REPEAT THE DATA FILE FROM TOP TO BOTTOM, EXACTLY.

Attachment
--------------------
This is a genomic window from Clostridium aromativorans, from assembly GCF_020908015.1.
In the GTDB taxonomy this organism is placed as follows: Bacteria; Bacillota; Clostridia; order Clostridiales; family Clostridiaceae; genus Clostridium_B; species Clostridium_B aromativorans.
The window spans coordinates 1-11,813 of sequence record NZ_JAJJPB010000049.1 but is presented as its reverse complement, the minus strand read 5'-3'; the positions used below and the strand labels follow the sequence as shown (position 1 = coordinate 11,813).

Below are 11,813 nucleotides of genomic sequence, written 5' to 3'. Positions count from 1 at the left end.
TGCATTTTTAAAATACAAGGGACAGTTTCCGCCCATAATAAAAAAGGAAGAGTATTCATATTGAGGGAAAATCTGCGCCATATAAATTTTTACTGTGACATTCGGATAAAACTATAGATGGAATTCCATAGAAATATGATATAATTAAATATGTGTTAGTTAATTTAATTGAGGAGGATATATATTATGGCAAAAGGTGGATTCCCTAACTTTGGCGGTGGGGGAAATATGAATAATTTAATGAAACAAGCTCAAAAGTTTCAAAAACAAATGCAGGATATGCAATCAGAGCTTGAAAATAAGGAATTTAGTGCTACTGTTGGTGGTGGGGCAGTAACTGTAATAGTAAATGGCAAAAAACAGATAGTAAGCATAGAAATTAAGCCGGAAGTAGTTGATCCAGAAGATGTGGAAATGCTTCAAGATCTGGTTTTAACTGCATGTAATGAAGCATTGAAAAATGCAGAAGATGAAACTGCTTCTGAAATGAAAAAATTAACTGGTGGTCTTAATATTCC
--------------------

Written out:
This is a genomic window from Clostridium aromativorans, from assembly GCF_020908015.1.
In the GTDB taxonomy this organism is placed as follows: Bacteria; Bacillota; Clostridia; order Clostridiales; family Clostridiaceae; genus Clostridium_B; species Clostridium_B aromativorans.
The window spans coordinates 1-11,813 of sequence record NZ_JAJJPB010000049.1 but is presented as its reverse complement, the minus strand read 5'-3'; the positions used below and the strand labels follow the sequence as shown (position 1 = coordinate 11,813).

Below are 11,813 nucleotides of genomic sequence, written 5' to 3'. Positions count from 1 at the left end.
TGCATTTTTAAAATACAAGGGACAGTTTCCGCCCATAATAAAAAAGGAAGAGTATTCATATTGAGGGAAAATCTGCGCCATATAAATTTTTACTGTGACATTCGGATAAAACTATAGATGGAATTCCATAGAAATATGATATAATTAAATATGTGTTAGTTAATTTAATTGAGGAGGATATATATTATGGCAAAAGGTGGATTCCCTAACTTTGGCGGTGGGGGAAATATGAATAATTTAATGAAACAAGCTCAAAAGTTTCAAAAACAAATGCAGGATATGCAATCAGAGCTTGAAAATAAGGAATTTAGTGCTACTGTTGGTGGTGGGGCAGTAACTGTAATAGTAAATGGCAAAAAACAGATAGTAAGCATAGAAATTAAGCCGGAAGTAGTTGATCCAGAAGATGTGGAAATGCTTCAAGATCTGGTTTTAACTGCATGTAATGAAGCATTGAAAAATGCAGAAGATGAAACTGCTTCTGAAATGAAAAAATTAACTGGTGGTCTTAATATTCC